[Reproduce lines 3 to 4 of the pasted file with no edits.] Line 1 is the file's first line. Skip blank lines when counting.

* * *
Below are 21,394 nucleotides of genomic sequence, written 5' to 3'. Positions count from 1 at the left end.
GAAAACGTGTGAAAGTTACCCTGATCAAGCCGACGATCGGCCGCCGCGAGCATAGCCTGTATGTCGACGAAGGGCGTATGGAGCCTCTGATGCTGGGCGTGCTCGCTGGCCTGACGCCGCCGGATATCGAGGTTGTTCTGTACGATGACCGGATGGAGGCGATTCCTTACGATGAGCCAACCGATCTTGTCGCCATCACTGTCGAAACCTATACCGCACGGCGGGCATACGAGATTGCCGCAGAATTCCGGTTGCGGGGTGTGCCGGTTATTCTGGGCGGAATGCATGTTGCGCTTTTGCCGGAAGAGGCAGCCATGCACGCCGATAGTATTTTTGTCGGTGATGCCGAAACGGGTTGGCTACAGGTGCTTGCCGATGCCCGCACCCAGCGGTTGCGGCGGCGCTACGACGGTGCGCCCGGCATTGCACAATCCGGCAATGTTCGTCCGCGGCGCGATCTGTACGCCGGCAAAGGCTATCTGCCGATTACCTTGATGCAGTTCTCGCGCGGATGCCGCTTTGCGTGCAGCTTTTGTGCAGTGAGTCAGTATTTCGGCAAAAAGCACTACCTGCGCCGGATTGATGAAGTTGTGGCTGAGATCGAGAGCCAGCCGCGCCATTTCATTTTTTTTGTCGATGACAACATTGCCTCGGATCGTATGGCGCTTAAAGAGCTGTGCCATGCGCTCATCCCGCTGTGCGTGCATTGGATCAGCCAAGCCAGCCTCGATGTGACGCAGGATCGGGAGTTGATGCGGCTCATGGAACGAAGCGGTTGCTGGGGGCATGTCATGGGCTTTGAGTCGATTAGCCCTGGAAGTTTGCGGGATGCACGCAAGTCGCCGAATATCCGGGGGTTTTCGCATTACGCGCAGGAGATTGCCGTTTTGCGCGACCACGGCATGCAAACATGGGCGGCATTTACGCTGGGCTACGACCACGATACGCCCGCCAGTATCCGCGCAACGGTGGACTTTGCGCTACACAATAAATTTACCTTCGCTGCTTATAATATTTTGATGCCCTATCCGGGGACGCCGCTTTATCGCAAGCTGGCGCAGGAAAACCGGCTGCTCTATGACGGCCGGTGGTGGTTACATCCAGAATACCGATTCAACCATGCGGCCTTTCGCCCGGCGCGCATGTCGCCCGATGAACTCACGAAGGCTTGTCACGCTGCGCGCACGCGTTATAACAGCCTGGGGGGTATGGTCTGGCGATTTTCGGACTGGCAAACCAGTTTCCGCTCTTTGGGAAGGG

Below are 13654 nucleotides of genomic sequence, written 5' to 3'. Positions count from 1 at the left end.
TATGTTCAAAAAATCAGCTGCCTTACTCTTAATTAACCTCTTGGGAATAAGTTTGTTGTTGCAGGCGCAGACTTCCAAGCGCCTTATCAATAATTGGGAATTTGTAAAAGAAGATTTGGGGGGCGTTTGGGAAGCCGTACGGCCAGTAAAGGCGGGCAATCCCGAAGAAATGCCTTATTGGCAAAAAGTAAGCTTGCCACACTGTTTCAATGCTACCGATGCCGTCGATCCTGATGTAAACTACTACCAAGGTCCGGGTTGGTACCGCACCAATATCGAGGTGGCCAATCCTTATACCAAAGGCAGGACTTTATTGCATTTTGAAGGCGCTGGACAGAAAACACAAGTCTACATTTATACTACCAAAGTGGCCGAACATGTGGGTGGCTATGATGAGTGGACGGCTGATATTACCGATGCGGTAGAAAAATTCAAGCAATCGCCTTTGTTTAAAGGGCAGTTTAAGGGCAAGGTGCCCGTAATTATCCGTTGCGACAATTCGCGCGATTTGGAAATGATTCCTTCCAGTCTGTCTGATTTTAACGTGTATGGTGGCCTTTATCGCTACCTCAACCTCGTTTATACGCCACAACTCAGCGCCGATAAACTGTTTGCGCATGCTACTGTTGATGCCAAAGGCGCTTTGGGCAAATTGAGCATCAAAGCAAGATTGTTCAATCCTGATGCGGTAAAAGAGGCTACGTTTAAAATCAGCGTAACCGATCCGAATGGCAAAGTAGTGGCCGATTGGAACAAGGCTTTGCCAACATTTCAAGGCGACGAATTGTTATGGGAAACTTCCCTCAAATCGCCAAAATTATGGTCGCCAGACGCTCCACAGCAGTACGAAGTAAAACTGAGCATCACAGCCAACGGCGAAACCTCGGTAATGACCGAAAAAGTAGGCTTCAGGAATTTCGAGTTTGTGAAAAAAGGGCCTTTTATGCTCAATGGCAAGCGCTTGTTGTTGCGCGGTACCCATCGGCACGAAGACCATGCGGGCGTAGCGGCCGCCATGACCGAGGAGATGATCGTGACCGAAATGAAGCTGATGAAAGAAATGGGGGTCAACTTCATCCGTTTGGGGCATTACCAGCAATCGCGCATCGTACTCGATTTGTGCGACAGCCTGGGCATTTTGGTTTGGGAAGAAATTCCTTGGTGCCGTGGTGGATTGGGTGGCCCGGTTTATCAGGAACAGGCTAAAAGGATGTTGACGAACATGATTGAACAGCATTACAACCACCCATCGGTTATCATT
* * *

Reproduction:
Below are 13654 nucleotides of genomic sequence, written 5' to 3'. Positions count from 1 at the left end.
TATGTTCAAAAAATCAGCTGCCTTACTCTTAATTAACCTCTTGGGAATAAGTTTGTTGTTGCAGGCGCAGACTTCCAAGCGCCTTATCAATAATTGGGAATTTGTAAAAGAAGATTTGGGGGGCGTTTGGGAAGCCGTACGGCCAGTAAAGGCGGGCAATCCCGAAGAAATGCCTTATTGGCAAAAAGTAAGCTTGCCACACTGTTTCAATGCTACCGATGCCGTCGATCCTGATGTAAACTACTACCAAGGTCCGGGTTGGTACCGCACCAATATCGAGGTGGCCAATCCTTATACCAAAGGCAGGACTTTATTGCATTTTGAAGGCGCTGGACAGAAAACACAAGTCTACATTTATACTACCAAAGTGGCCGAACATGTGGGTGGCTATGATGAGTGGACGGCTGATATTACCGATGCGGTAGAAAAATTCAAGCAATCGCCTTTGTTTAAAGGGCAGTTTAAGGGCAAGGTGCCCGTAATTATCCGTTGCGACAATTCGCGCGATTTGGAAATGATTCCTTCCAGTCTGTCTGATTTTAACGTGTATGGTGGCCTTTATCGCTACCTCAACCTCGTTTATACGCCACAACTCAGCGCCGATAAACTGTTTGCGCATGCTACTGTTGATGCCAAAGGCGCTTTGGGCAAATTGAGCATCAAAGCAAGATTGTTCAATCCTGATGCGGTAAAAGAGGCTACGTTTAAAATCAGCGTAACCGATCCGAATGGCAAAGTAGTGGCCGATTGGAACAAGGCTTTGCCAACATTTCAAGGCGACGAATTGTTATGGGAAACTTCCCTCAAATCGCCAAAATTATGGTCGCCAGACGCTCCACAGCAGTACGAAGTAAAACTGAGCATCACAGCCAACGGCGAAACCTCGGTAATGACCGAAAAAGTAGGCTTCAGGAATTTCGAGTTTGTGAAAAAAGGGCCTTTTATGCTCAATGGCAAGCGCTTGTTGTTGCGCGGTACCCATCGGCACGAAGACCATGCGGGCGTAGCGGCCGCCATGACCGAGGAGATGATCGTGACCGAAATGAAGCTGATGAAAGAAATGGGGGTCAACTTCATCCGTTTGGGGCATTACCAGCAATCGCGCATCGTACTCGATTTGTGCGACAGCCTGGGCATTTTGGTTTGGGAAGAAATTCCTTGGTGCCGTGGTGGATTGGGTGGCCCGGTTTATCAGGAACAGGCTAAAAGGATGTTGACGAACATGATTGAACAGCATTACAACCACCCATCGGTTATCATT